And please, have basic competence. Speak audibly. Understand a microphone. Know how to make the image fullscreen. Understand how to make your movie clips work, and how to get sound out of them (And get an aux cord. Please don’t hold your microphone up to the laptop speakers, or even worse, crank the volume on the laptop and ask everyone to be real quiet.). Learn how to use the remote, OR DON’T USE IT. Grasp the physics of a whiteboard. Have your materials prepared ahead of time, and make sure they’re the right materials. (All of these, by the way, are things I have seen presenters fail to do, over the course of my 17 years in inservice — errr, I mean teaching. No — I mean Hell.)

Once you get past the same level of presentation competence that I expect from my students, let’s talk about what you’re talking about. Make sure that your presentation is relevant. I know you want the gig — I want to get paid, too! — but I would never take a job as a physics teacher and then show up and talk about poetry. If you are doing an inservice at a high school, don’t talk about elementary school techniques and concepts. Don’t present on English language learners to a school that has a grand total of four of them. I mean, that’s the administration’s fault, too, for hiring you to talk about something essentially irrelevant — but you’re the one that has to stand up there and waste the teachers’ time; I have to think that much hatred focused all on you at once has to be uncomfortable. And if a faculty has already learned everything you have to talk about, don’t go talk to them about it again. Think of something new to say, or cancel the inservice.

Once you know that your subject is relevant, the last key is: talk about your actual subject. Don’t talk about yourself. I’m sure you have fascinating stories about yourself, about your martial arts experience, or your motorcycle, or your world travels, or your penchant for organic gardening (All of those, by the way, were discussed by the same speaker. The only lie in that sentence is the word “fascinating.”), but now is not the time. Teachers, if you didn’t know, have shit to do, especially at the beginning of a semester. We don’t appreciate having our time taken up learning about you and how unbelievably macho you are (“I was doing MMA before MMA was a thing.” Actually, I swear to you, a direct quote. He also used the word “vicarious” when he meant “precarious,” in the sentence, “Now you have put them in a vicarious situation.” I don’t mean to nitpick, but this guy was actually a nit, and he should have been picked, squashed, and flicked at a garbage can. Too harsh? Hang on; there’s more.). Also, don’t insult your audience by saying that you are smarter than them because you got out of teaching (Same guy.), and don’t tell them that anyone who doesn’t sign up for your other, more extensive training is stupid (Yup: also the same guy. Want to guess what precipitated this particular blog?). And I know this is out there — the very idea that someone would actually do this is laughable! — but don’t compare teaching to slaughtering chickens, with the analogy showing how teachers get jaded — just like someone who has cut the heads off of too many chickens.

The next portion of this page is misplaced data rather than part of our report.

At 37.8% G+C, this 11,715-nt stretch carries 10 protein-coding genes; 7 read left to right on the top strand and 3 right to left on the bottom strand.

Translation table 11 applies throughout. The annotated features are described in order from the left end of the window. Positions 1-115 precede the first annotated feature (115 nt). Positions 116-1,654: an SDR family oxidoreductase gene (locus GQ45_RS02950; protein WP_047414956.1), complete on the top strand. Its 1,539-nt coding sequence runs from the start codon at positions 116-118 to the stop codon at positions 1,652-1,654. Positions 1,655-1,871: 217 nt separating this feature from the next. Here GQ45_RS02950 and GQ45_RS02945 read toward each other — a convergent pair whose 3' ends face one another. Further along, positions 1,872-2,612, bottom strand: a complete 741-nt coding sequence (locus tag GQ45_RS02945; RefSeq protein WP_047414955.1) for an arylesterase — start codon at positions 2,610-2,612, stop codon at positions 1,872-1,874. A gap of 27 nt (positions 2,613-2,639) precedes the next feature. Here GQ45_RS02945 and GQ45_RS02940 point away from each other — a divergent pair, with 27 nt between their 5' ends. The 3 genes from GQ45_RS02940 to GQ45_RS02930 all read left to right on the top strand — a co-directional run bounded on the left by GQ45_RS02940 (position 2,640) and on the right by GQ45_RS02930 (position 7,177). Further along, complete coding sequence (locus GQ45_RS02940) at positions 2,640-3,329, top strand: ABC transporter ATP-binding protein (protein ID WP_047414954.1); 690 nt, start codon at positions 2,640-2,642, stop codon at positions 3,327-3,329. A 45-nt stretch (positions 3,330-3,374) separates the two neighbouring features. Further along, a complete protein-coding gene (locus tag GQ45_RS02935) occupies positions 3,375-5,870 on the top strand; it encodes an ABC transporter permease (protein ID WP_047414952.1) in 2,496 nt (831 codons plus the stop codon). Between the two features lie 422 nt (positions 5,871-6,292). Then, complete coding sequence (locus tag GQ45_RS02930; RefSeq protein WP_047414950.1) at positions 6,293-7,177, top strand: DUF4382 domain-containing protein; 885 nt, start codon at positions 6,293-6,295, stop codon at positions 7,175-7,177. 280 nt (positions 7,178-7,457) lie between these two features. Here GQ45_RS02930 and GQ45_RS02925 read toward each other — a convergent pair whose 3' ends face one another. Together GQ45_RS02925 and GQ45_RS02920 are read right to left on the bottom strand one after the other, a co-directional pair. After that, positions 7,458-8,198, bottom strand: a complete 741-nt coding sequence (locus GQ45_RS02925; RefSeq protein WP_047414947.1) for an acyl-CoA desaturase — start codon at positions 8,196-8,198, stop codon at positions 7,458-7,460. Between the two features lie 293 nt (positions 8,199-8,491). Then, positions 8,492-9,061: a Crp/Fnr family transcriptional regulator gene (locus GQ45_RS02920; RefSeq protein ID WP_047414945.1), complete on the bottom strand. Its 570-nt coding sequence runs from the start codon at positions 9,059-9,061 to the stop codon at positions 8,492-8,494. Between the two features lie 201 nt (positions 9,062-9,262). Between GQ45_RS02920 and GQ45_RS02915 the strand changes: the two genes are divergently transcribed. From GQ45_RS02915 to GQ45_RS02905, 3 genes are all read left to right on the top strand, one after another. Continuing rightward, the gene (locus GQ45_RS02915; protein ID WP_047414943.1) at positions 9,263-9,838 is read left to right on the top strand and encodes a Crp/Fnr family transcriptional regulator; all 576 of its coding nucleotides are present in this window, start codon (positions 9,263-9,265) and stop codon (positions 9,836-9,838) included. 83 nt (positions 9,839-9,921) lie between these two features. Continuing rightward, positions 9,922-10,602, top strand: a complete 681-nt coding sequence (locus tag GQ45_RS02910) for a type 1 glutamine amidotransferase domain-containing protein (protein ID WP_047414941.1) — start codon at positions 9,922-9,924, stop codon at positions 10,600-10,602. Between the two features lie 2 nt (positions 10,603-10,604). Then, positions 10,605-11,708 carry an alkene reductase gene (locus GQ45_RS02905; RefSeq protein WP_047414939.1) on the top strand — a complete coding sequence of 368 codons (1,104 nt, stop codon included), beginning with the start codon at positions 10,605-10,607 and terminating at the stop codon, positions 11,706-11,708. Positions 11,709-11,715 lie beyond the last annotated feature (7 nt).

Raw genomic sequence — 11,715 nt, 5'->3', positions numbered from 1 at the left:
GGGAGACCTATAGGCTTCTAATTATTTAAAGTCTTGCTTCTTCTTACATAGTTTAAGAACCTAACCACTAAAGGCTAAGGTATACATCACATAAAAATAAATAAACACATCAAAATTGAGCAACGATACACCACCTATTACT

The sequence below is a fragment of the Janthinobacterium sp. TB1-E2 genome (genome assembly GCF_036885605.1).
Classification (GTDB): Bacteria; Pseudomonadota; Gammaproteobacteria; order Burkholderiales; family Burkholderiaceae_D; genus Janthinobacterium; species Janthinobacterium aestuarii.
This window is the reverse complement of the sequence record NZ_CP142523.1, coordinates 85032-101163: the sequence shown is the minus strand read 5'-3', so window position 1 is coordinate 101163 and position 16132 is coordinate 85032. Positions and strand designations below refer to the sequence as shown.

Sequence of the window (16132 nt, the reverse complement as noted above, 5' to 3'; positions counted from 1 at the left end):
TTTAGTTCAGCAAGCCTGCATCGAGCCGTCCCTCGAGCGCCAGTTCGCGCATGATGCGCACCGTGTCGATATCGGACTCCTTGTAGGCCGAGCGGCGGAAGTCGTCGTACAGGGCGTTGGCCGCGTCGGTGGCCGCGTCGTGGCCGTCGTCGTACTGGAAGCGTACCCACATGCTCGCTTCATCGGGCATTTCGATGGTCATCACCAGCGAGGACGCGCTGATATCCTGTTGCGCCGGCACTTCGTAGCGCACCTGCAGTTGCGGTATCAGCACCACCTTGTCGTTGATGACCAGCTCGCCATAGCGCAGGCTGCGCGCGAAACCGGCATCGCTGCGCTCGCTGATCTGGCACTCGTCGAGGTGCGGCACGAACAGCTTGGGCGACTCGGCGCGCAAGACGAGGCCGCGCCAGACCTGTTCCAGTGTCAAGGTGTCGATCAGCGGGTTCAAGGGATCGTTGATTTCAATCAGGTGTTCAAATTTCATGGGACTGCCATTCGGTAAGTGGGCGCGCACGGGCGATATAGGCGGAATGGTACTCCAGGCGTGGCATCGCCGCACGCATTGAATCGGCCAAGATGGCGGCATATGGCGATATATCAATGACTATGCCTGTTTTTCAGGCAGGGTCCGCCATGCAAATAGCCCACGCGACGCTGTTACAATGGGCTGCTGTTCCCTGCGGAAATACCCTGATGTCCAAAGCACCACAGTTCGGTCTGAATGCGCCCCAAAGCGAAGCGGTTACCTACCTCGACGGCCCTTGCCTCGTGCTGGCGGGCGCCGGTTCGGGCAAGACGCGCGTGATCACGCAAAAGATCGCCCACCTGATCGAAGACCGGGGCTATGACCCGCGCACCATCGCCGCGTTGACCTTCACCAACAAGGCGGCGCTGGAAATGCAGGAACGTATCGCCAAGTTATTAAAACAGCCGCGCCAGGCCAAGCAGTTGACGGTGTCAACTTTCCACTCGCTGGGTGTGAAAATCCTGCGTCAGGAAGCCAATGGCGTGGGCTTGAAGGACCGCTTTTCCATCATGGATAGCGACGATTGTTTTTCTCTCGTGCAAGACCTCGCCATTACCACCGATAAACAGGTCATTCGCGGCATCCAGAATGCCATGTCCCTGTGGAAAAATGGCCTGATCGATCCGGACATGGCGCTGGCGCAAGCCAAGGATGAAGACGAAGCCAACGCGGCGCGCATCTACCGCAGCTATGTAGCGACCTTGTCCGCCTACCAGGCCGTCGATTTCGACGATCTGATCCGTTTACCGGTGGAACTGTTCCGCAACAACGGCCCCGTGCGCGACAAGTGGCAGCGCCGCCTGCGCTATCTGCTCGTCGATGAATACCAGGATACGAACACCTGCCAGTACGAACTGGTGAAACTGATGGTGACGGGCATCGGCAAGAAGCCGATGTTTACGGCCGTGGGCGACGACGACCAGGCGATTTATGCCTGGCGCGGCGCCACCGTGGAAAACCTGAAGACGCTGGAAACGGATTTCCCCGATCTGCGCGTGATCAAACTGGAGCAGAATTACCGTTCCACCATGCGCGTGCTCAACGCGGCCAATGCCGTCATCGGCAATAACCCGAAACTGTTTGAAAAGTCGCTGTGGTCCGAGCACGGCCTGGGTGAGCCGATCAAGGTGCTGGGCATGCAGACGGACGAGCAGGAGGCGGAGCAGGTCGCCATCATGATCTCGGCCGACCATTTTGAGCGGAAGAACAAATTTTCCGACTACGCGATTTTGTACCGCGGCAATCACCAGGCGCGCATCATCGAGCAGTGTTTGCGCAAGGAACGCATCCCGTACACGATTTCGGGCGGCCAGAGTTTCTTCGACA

I really want to say that was a different guy. It wasn’t. Gave a three-hour talk, nonstop, no break, and at the end of it, asked if there were any questions. (By the way: this one is for the teachers in the audience. If, at the end of a multi-hour presentation, the presenter asks if there are any questions, then anyone who actually asks a question, thereby making us all sit there longer and listen to more inanity, is going to go straight to Hell, where they will be strapped into an Iron Maiden and forced to listen to presentations about the variations of Mahjongg, written in Sanskrit and then run through Google translate and read aloud by a drunk with no teeth. Keep your damn questions to yourself. Go up and ask them personally if you have to — AFTER THE REST OF US HAVE LEFT.) The question that was asked (And even though this was a good question, still: straight to Hell.) was basically, “So did you ever tell us the thing we actually need to know?”

To which the answer was, No. He did not. He proceeded to do so, taking about five minutes, which tells me that the entire presentation could have been done in about fifteen minutes, total. In fact, I could do the presentation more effectively in a series of haiku. (No, I won’t torment you with the actual haiku; this was still an education inservice, and nobody who isn’t a teacher should ever go through that, even as a joke.) But then we wouldn’t have heard about his experience pouring concrete, which is what led him into the world of education. Yes, I’m serious.

Administrators: I really only have one piece of advice. Don’t ever hire that guy. Everything else is relatively acceptable. Just. Not. Him.